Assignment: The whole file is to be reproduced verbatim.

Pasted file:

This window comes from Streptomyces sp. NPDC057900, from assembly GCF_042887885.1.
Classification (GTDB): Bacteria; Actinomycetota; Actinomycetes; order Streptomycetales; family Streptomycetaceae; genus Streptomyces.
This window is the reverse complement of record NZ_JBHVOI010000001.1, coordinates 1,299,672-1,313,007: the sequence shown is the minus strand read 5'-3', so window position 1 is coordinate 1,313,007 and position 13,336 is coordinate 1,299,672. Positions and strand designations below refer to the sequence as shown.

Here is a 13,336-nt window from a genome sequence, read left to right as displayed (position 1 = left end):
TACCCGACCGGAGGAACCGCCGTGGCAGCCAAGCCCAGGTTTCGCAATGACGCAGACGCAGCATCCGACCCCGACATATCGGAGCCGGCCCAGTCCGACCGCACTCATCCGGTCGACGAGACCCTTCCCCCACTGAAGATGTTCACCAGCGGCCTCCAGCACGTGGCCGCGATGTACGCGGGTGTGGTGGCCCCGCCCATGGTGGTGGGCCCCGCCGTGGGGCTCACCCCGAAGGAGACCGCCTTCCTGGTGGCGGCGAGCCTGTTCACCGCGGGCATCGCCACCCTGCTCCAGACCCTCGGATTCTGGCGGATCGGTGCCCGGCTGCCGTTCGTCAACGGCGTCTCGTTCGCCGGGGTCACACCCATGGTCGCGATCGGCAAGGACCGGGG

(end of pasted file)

This window comes from Streptomyces sp. NPDC057900, from assembly GCF_042887885.1.
Classification (GTDB): Bacteria; Actinomycetota; Actinomycetes; order Streptomycetales; family Streptomycetaceae; genus Streptomyces.
This window is the reverse complement of record NZ_JBHVOI010000001.1, coordinates 1,299,672-1,313,007: the sequence shown is the minus strand read 5'-3', so window position 1 is coordinate 1,313,007 and position 13,336 is coordinate 1,299,672. Positions and strand designations below refer to the sequence as shown.

Here is a 13,336-nt window from a genome sequence, read left to right as displayed (position 1 = left end):
TACCCGACCGGAGGAACCGCCGTGGCAGCCAAGCCCAGGTTTCGCAATGACGCAGACGCAGCATCCGACCCCGACATATCGGAGCCGGCCCAGTCCGACCGCACTCATCCGGTCGACGAGACCCTTCCCCCACTGAAGATGTTCACCAGCGGCCTCCAGCACGTGGCCGCGATGTACGCGGGTGTGGTGGCCCCGCCCATGGTGGTGGGCCCCGCCGTGGGGCTCACCCCGAAGGAGACCGCCTTCCTGGTGGCGGCGAGCCTGTTCACCGCGGGCATCGCCACCCTGCTCCAGACCCTCGGATTCTGGCGGATCGGTGCCCGGCTGCCGTTCGTCAACGGCGTCTCGTTCGCCGGGGTCACACCCATGGTCGCGATCGGCAAGGACCGGGG